By Lee Sherman
Buying and selling real estate is a lot of work but did you know that it’s possible to use real estate as a vehicle for passive income? Your rental properties can fund your retirement, providing you with a regular source of income that won’t eat into your principle. Real estate is one of the best asset classes you can invest in, with the potential to appreciate up to five times in value on average over the mid-to long-term.
But while you’re waiting for that to happen, you can rent the place out, either traditionally or through one of the new online platforms such as Airbnb. The rental income can be used to pay off your mortgage or to actually live off in your golden years. As a rental property owner, you’re also eligible for substantial tax deductions and write-offs for upkeep on the property, property taxes, and even travel expenses. But, how many rental properties do you need to own before you can retire and live off the income? More than you might think.
An investor we know says it took him acquiring 20 single family homes before this strategy paid off (meaning it brings in $100,000 in rental income yearly). He buys properties that are being foreclosed for cash. Of course, your mileage may vary. There are many things to consider, including where you purchase your rental properties (property values vary widely from state to state as do incomes), your timeline for retirement, and what other sources of income may be available to you.
Location, location, location
So assuming we are talking about a single family home in a part of the country where property values are reasonable (we’ll exclude the left and right coasts for now), a median priced neighborhood in a growing medium sized city, and our current low-interest rates, you can see where you might need multiple properties to make this work. The calculus for real estate cash flow is based on three things; how much you need to live comfortably in retirement (this could be more, less, or the same as what you are living off now), how much you’ve invested in real estate, and the return on that investment. For example, if your expenses add up to $100,000 a year and you can find rental properties that will return 10%, then you will need to invest $1 million. In the middle of the country, you can find homes for $120,000. If you can afford to pay cash (as our friend does) then you can avoid going into debt but it is also possible to lock-in low-interest long-term debt and still come out on top, especially in a down market like the one in which we currently find ourselves.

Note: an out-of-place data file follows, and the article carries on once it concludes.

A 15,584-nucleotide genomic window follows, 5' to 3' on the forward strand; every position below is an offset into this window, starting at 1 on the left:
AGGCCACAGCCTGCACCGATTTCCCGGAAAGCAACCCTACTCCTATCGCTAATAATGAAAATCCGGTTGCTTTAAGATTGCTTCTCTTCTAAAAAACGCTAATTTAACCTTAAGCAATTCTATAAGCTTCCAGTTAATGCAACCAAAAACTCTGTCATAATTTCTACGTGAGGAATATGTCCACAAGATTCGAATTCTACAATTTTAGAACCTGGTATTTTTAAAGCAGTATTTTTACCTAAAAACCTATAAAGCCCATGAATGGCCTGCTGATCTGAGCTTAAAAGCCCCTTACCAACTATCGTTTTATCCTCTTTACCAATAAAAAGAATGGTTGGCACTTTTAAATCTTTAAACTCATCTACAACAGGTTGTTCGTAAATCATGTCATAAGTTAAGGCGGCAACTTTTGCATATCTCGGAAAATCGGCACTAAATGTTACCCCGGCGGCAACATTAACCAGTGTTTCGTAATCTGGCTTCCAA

Whether you’ve paid for the homes outright with cash or are using debt to finance them, real estate is one of the most sure-fire passive investments you can make. Owning 20 single family homes might sound like a lot but in fact managing these properties is relatively hands off. While your tenants may call on you if the pipes burst or the heating goes out, these events are extremely rare and, for the most part, you’ll be able to just sit back and let the money roll in. And don’t forget that you still own these properties and, should they appreciate in value (as is likely to be the case) you can always decide to sell them for a profit.
Lee Sherman is a contributing writer to MyPerfectFinancialAdvisor, the premier matchmaker between investors and advisors. Lee is an experienced journalist and editor with over 30 years of expertise with a significant history of writing in the personal finance and technology arenas.